The third Kolbe purchase is:

 

Illustrium Imagines Incorporating an English Translation of Nota by Roberto Weiss (2001)

 

Illustrium Imagines was the first illustrated numismatic book by Andrea Fulvio published in 1517. Kolbe purchased an unbound and incomplete copy of this rare, early volume. He used the occasion to create a limited edition, fine press book limited to 151 copies and 17 leather bound special edition copies. Mine is number 136 of the 151. Each copie includes a leaf from the original Illustrium Imagines featuring an illustration of Constantinus III with brief bio and Eraclius.

 

The pages look like:

 

classicaltrad1-29.jpg

 

I also have John Cunnally's Illustrious Images on the way. It is an introduction and a guide to the numismatic scholarship of the Renaissance--the coin collections and illustrated coin-books produced by humanists and artists of the sixteenth century.

 

The last book is Les Jetons de L'Échevinage Parisien, by A. D'Affry de la Monnoye (1878, Paris).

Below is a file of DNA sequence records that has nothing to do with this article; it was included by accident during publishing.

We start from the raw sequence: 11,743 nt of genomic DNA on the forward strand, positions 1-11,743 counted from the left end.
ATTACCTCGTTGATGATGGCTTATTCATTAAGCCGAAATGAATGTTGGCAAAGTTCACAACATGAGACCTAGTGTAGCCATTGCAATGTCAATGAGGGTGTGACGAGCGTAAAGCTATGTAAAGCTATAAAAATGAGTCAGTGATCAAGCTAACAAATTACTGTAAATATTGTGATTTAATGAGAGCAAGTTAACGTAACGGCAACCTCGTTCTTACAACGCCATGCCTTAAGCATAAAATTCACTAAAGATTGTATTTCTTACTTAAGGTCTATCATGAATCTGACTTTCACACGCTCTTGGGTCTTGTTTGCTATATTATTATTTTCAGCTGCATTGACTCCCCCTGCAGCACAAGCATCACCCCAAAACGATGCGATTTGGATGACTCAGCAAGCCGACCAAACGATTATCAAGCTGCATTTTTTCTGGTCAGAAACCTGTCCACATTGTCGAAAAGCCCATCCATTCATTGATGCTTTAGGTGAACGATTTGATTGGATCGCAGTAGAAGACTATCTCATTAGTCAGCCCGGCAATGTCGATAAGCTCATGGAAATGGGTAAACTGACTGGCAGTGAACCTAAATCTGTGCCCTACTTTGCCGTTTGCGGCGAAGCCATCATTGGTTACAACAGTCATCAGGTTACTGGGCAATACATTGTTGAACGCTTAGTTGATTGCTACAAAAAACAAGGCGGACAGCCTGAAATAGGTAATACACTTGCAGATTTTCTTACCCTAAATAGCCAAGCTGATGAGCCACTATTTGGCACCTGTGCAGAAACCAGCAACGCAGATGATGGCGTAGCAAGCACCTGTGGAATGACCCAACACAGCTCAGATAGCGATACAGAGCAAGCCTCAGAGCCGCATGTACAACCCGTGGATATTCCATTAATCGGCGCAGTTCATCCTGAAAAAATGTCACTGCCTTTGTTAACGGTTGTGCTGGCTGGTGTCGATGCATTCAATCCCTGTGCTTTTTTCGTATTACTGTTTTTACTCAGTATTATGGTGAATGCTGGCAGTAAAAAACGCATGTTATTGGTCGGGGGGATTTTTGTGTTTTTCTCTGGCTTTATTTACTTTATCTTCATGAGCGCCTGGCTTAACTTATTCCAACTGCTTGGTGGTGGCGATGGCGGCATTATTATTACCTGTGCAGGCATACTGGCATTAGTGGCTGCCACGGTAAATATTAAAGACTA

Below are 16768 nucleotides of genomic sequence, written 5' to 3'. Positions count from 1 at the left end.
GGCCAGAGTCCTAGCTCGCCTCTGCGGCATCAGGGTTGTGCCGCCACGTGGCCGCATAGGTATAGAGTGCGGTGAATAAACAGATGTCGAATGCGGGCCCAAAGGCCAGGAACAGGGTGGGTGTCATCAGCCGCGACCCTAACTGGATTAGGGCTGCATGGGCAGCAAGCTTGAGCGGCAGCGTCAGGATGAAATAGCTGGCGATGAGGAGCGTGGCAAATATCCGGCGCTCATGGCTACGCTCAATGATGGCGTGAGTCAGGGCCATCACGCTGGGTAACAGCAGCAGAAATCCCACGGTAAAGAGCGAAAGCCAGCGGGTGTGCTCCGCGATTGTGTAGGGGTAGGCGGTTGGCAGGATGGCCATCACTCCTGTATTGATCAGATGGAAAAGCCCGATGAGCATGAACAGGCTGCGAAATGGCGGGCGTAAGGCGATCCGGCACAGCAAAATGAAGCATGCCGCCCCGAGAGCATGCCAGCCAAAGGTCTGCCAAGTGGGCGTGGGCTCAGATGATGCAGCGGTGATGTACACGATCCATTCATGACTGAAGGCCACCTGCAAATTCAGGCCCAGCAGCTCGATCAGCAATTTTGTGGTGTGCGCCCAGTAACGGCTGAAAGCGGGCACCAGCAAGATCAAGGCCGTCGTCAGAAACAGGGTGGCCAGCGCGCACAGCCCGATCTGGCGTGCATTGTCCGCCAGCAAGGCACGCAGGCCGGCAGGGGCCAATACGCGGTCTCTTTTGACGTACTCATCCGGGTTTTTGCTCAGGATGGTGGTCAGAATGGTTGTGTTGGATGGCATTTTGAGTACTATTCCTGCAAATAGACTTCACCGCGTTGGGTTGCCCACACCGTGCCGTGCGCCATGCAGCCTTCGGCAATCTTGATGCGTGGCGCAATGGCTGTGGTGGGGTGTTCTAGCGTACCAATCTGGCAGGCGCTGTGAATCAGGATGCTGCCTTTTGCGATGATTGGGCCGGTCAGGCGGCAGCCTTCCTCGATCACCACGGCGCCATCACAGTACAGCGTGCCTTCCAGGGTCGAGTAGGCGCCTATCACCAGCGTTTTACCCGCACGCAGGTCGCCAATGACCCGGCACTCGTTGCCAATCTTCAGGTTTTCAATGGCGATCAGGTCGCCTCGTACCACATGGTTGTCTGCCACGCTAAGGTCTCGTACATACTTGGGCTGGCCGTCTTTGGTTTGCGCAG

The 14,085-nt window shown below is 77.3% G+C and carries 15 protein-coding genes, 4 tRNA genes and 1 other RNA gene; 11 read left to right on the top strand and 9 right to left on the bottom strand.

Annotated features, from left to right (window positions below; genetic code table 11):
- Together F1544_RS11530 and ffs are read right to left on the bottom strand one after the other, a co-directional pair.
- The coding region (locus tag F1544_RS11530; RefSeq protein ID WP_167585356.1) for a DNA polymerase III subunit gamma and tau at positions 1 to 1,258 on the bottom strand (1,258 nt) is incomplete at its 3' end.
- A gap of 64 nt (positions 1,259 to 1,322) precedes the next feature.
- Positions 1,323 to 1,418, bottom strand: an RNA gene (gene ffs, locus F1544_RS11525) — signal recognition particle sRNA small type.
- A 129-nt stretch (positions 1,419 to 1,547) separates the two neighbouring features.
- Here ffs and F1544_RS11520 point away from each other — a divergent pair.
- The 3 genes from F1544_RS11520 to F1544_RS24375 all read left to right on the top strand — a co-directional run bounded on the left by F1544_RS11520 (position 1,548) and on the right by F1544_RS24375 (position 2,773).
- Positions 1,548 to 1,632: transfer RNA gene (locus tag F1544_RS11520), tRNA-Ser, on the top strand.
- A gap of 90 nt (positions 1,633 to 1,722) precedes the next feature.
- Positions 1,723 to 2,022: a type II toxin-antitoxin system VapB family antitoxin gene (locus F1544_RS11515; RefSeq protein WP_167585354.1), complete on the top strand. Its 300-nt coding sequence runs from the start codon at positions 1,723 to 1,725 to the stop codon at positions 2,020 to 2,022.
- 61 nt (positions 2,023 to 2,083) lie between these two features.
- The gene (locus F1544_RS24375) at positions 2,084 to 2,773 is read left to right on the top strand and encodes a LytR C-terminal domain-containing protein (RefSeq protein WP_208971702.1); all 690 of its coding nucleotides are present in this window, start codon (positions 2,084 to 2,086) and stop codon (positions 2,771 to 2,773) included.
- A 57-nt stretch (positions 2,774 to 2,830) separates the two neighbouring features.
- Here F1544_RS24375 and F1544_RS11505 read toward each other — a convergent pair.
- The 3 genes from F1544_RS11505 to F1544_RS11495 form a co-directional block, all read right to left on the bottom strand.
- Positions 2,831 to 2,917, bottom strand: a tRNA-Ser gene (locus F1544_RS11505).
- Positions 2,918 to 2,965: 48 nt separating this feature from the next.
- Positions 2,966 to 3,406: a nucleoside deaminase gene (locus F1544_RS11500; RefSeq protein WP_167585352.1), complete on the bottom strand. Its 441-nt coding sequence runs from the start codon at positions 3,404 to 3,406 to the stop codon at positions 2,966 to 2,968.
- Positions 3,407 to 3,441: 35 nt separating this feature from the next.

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  • 3 weeks later...

These came today, thanks in large part to help from T_3:

 

Money through the Centuries and Money of the Kingdom. I've already found answers to some questions, and that's while reading with a Dutch-English dictionary clutched in one hand.

 

 

geldbook1_00012.jpggeldbook11.jpg

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  • 1 month later...

Every year I order 10 to 15 Red Books for Christmas presents. I usually get the cheapest version though for others. I use a ringed edition for the basement and same for my computer room. I have all Red Book Editions from 8 to present in Hard Cover and never opened in my library.